NTSB Identification: WPR09CA360
14 CFR Part 91: General Aviation
Accident occurred Tuesday, July 21, 2009 in Jerome, AZ
Probable Cause Approval Date: 10/19/2009
Aircraft: ROBINSON R22 Beta, registration: N747ER
Injuries: 1 Serious,1 Uninjured.

NTSB investigators used data provided by various entities, including, but not limited to, the Federal Aviation Administration and/or the operator and did not travel in support of this investigation to prepare this aircraft accident report.

The pilot was undergoing a stage check by a Certified Flight Instructor (CFI) in preparation for the Commercial Practical flight test. The simulated emergency scenario of illumination of the low fuel light required the pilot to pick a spot and land promptly. He chose a flat area, and noted obstructions, including high power lines. About 300 feet above ground level (agl), he began to slow the helicopter, and check his gauges. The airspeed was about 50 knots, with the rate of descent between 400-500 feet per minute (fpm). He applied carburetor heat, and noted that the manifold pressure was below 18 inches. About 30-45 seconds later, the low rotor revolutions per minute (rpm) warning light illuminated along with the sounding of the corresponding warning horn. The pilot noted a very high vertical descent and he entered an autorotation by applying down collective and aft cyclic. The low rotor rpm horn and light extinguished. The CFI recalled that they were about 200 feet agl and 40-43 knots on final during the maneuver. He heard a noise reduction followed by the low rotor rpm horn and light. He lowered the collective and rolled on throttle. There were no immediate effects so he lowered the collective all the way, and applied aft cyclic aggressively. The rpm was 94-97 percent. With the aft cyclic, he was able to gain rpm, but little to no forward speed. The ground was approaching rapidly, and he pulled up on the collective. The helicopter fell straight down, hit hard, and rolled to the left; it sustained substantial damage. The instructor sustained serious injuries. The engine was operating, so the pilot turned off the ignition. He reported no mechanical irregularities prior to beginning the maneuver.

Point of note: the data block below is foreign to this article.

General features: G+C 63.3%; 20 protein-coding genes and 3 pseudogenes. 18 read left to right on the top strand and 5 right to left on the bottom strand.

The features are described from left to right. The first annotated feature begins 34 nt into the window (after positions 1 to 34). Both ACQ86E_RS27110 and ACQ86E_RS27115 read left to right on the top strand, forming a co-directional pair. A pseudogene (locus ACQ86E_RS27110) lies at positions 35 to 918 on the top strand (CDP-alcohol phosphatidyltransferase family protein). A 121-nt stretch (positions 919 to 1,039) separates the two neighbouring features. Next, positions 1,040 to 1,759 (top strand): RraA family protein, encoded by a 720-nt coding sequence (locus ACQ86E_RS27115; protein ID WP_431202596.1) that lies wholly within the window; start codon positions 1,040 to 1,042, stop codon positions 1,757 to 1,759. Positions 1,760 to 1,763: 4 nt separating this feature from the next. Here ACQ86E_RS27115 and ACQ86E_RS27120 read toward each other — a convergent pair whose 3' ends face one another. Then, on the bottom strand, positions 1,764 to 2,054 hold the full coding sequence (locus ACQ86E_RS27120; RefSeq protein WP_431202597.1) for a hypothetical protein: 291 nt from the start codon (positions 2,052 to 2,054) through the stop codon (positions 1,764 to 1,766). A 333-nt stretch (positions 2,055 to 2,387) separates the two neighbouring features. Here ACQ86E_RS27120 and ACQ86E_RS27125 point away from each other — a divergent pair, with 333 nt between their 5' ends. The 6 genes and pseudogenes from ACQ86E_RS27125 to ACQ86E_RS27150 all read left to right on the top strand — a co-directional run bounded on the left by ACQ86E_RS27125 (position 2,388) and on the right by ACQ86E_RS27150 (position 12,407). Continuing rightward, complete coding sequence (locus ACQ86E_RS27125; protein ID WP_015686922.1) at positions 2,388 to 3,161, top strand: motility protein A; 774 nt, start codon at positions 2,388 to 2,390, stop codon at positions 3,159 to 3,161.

The National Transportation Safety Board determines the probable cause(s) of this accident to be:

The pilot’s failure to maintain adequate main rotor rpm's, and the certified flight instructor’s inadequate supervision of the flight.

Full narrative available

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